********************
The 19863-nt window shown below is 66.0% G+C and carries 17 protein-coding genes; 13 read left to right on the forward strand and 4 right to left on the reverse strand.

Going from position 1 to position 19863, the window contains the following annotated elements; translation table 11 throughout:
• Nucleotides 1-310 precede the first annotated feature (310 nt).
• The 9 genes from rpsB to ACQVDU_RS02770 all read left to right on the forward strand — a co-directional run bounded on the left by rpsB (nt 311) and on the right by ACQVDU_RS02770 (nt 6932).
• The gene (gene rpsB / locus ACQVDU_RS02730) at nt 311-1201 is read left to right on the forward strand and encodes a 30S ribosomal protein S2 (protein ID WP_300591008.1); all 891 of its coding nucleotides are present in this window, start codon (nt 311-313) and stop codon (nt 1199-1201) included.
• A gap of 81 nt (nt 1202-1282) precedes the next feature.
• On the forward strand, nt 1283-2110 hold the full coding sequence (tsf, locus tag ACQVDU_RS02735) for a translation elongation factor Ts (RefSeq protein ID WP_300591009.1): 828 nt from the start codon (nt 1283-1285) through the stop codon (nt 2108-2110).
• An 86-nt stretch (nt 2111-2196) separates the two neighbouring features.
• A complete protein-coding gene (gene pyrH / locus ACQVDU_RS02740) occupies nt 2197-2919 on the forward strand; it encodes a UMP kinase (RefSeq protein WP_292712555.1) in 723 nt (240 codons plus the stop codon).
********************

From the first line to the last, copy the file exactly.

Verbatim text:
The 19863-nt window shown below is 66.0% G+C and carries 17 protein-coding genes; 13 read left to right on the forward strand and 4 right to left on the reverse strand.

Going from position 1 to position 19863, the window contains the following annotated elements; translation table 11 throughout:
• Nucleotides 1-310 precede the first annotated feature (310 nt).
• The 9 genes from rpsB to ACQVDU_RS02770 all read left to right on the forward strand — a co-directional run bounded on the left by rpsB (nt 311) and on the right by ACQVDU_RS02770 (nt 6932).
• The gene (gene rpsB / locus ACQVDU_RS02730) at nt 311-1201 is read left to right on the forward strand and encodes a 30S ribosomal protein S2 (protein ID WP_300591008.1); all 891 of its coding nucleotides are present in this window, start codon (nt 311-313) and stop codon (nt 1199-1201) included.
• A gap of 81 nt (nt 1202-1282) precedes the next feature.
• On the forward strand, nt 1283-2110 hold the full coding sequence (tsf, locus tag ACQVDU_RS02735) for a translation elongation factor Ts (RefSeq protein ID WP_300591009.1): 828 nt from the start codon (nt 1283-1285) through the stop codon (nt 2108-2110).
• An 86-nt stretch (nt 2111-2196) separates the two neighbouring features.
• A complete protein-coding gene (gene pyrH / locus ACQVDU_RS02740) occupies nt 2197-2919 on the forward strand; it encodes a UMP kinase (RefSeq protein WP_292712555.1) in 723 nt (240 codons plus the stop codon).